Sean Hannity and Rush Limbaugh have repeatedly claimed that President Reagan's tax cuts were responsible for ending the recession in the early 1980s, suggesting that tax cuts, and not government spending, would be the best solution to the end the current recession. However, several economists have stated that while fiscal policy had some impact during that period, "[l]ower interest rates after mid-1982 permitted the recovery to begin," according to a 1983 CBO report. By contrast, a reduction in the federal funds interest rate is not available to the Federal Reserve today because the current rate is essentially zero.
A New York Times essay by Jason DeParle highlighted a resurgence of the use of the word "welfare" among conservatives, this time to attack President Obama's economy recovery plan. Indeed, while economists agree that provisions in the legislation targeting needy people are among the most economically stimulative, Media Matters documents below the pervasiveness of what DeParle called the "weaponiz[ation]" of the "very word, welfare," in the media, particularly, but not exclusively on Fox News, to denounce the stimulus bill.
Rush Limbaugh repeated a falsehood in a Bloomberg "commentary" by Betsy McCaughey that claimed that under a provision in the House-passed economic recovery bill, "[o]ne new bureaucracy, the National Coordinator of Health Information Technology, will monitor treatments to make sure your doctor is doing what the federal government deems appropriate and cost effective. The goal is to reduce costs and 'guide' your doctor's decisions." In fact, the provisions McCaughey referenced address establishing an electronic records system such that doctors would have information about their patients "to help guide medical decisions at the time and place of care."
On his radio show, Rush Limbaugh allowed Rep. Eric Cantor to falsely claim of the American Recovery and Reinvestment Act of 2009: "Even the Congressional Budget Office ... says it is not a stimulative bill." In fact, the CBO stated in its January 26 report: "CBO anticipates that implementation of H.R. 1 would have a noticeable impact on economic growth and employment in the next few years," while the CBO director said that the bill would "provide massive fiscal stimulus."
With a Democrat back in the White House, Rush Limbaugh has wasted no time in hurling false and baseless attacks against President Obama, echoing his slanders and smears of President Clinton, his family, and his administration during the 1990s.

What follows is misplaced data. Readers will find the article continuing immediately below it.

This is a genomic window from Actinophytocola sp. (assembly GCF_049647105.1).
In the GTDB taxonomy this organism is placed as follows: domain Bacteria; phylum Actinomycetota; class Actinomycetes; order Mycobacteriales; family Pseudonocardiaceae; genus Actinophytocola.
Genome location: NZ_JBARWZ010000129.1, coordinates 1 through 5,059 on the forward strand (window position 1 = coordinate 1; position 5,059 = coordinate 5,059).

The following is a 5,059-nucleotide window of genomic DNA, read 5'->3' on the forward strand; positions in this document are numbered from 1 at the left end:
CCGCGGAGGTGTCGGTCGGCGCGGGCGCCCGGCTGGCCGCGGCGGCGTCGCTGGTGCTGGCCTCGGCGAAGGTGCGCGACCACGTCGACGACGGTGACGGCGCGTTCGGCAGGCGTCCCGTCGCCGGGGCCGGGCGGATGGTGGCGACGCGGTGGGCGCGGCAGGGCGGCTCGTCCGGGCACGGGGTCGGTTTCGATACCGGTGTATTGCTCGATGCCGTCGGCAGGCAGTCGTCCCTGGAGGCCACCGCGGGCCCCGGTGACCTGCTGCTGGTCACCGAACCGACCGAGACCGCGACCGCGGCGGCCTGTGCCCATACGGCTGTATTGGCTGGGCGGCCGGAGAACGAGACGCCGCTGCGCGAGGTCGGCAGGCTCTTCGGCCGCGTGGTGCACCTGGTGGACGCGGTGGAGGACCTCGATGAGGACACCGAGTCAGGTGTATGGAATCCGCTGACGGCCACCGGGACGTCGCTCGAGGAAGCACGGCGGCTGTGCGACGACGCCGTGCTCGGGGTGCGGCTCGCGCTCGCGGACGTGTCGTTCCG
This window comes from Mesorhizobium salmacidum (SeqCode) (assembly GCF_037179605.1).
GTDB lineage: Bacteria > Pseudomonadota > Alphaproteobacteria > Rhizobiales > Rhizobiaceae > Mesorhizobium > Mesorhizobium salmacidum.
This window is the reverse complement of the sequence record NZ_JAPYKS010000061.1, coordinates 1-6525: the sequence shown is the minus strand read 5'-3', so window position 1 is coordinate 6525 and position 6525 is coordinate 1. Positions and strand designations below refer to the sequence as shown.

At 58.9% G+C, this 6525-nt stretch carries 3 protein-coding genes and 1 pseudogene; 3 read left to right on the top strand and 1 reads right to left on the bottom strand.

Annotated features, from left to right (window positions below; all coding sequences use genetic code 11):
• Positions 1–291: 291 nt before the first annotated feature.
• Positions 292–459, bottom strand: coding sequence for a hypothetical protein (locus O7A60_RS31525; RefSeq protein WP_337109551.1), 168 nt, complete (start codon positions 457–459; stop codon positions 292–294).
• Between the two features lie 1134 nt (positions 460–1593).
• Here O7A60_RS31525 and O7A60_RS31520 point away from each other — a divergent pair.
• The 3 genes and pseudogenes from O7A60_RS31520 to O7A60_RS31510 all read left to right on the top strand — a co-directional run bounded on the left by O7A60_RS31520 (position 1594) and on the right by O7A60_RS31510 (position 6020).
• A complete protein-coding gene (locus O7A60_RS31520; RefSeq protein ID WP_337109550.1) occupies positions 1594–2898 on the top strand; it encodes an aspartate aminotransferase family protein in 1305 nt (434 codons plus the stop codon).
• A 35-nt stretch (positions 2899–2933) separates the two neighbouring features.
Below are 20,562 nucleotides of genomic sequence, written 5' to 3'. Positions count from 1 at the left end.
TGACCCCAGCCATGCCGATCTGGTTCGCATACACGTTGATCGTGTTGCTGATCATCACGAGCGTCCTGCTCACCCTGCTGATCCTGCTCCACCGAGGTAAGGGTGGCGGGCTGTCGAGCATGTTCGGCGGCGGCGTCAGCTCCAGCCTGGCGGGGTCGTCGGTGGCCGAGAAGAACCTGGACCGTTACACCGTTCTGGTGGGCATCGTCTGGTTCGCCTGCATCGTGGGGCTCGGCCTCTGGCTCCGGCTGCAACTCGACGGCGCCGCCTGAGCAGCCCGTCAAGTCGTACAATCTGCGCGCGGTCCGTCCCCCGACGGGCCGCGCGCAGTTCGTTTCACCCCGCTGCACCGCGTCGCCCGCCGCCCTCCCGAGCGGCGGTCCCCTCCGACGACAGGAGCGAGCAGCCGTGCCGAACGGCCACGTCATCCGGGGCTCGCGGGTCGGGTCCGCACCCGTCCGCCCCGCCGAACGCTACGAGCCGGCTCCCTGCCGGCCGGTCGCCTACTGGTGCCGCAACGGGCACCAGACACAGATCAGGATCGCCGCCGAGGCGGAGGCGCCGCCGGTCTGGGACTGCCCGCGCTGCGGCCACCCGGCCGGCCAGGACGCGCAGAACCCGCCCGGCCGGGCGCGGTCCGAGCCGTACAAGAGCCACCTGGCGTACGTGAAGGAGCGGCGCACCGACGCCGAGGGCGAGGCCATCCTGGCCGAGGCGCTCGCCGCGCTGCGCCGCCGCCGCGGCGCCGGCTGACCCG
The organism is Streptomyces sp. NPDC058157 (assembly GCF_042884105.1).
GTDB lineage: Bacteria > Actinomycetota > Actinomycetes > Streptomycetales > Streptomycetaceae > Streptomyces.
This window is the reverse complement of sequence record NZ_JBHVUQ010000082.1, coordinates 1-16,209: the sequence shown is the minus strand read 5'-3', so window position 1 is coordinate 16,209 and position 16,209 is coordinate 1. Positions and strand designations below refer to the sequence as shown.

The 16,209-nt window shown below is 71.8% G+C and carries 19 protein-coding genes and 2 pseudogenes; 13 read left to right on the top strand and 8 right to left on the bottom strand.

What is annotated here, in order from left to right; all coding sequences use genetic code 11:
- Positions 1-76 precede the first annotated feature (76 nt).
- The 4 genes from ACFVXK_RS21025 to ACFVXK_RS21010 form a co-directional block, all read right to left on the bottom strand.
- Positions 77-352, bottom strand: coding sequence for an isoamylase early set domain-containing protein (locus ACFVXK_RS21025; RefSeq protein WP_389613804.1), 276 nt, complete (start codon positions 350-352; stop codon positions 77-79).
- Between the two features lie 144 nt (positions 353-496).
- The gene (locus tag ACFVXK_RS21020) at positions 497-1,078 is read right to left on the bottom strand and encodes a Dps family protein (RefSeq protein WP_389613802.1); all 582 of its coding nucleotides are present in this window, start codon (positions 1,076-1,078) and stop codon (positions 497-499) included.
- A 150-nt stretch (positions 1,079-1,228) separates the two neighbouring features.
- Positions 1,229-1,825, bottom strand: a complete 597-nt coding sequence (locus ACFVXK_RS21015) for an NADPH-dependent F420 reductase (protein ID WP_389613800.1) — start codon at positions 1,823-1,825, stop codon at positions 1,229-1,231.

Parroting GOP talking points, Rush Limbaugh falsely claimed $4.19 billion of President Barack Obama's economic recovery package "is going to ACORN." In fact, the bill does not mention ACORN or otherwise single it out for funding.
Michelle Malkin, Rush Limbaugh, and Sean Hannity have falsely asserted or suggested that Robert Reich, speaking at a congressional forum, proposed that jobs created by the economic stimulus package should exclude white males. In fact, Reich has repeatedly stated that he favors a stimulus plan that "includ[es] women and minorities, and the long-term unemployed" in addition to skilled professionals and white male construction workers, not one that is solely limited to them.
Rush Limbaugh responded to a caller's account of her own economic troubles as a homeowner and small business owner and her assertion that she "need[s] people to start believing that America is going to turn that corner" by stating, "Well, you might want to consult history," adding: "It was much worse than this 26 years ago."
On his radio show, Rush Limbaugh falsely suggested that Planned Parenthood mainly provides abortions, saying, "You go into Planned Parenthood for an abortion, all right?" In fact, according to the Planned Parenthood website, 3 percent of its health services are abortion services.
Media figures have claimed or suggested that President-elect Barack Obama is only now admitting that he may have to scale back his campaign agenda as a result of the weak economy. In fact, Obama repeatedly said prior to the November 2008 election that some policies he proposed on the campaign trail might need to be delayed because of economic conditions.
Rush Limbaugh falsely asserted that Rep. Barney Frank "created the problem" of the subprime mortgage crisis, claiming that Frank's "definition of affordable housing was to make sure that people who couldn't pay the loans back got the loans, the mortgages. He forced Fannie Mae and Freddie Mac to do this." In fact, Frank has advocated for policies that emphasize low-income home rentals as opposed to homeownership and supported legislation to strengthen oversight over Fannie and Freddie.
Rush Limbaugh baselessly claimed that Democrat Al Franken "stole the race" for Minnesota's Senate seat and asserted that "The Wall Street Journal has a story on this. They're counting votes twice -- votes that were rejected, all kinds of things." However, the Journal "story" Limbaugh referred to was an editorial, which simply asserted that there was double counting -- echoing the accusation by the incumbent, Republican Norm Coleman -- and did not cite reporting to support its claim.
On his radio show, Rush Limbaugh falsely claimed that in his first term, President George W. Bush "left a lot of Clinton U.S. attorneys in office, did not sweep them. Only in his second term did he start replacing some." In fact, Bush reportedly replaced 88 of the 93 U.S. attorneys with his own appointees during the first two years of his presidency.
On The Rush Limbaugh Show, Mark Davis accused President-elect Barack Obama of choosing an "amnesty fetishist" in his appointment of Cecilia Muñoz, of the National Council of La Raza. But contrary to Davis' suggestion, Muñoz and NCLR's position in support of comprehensive immigration reform is far from radical, and shared in principle by members of Congress from both parties and by President Bush.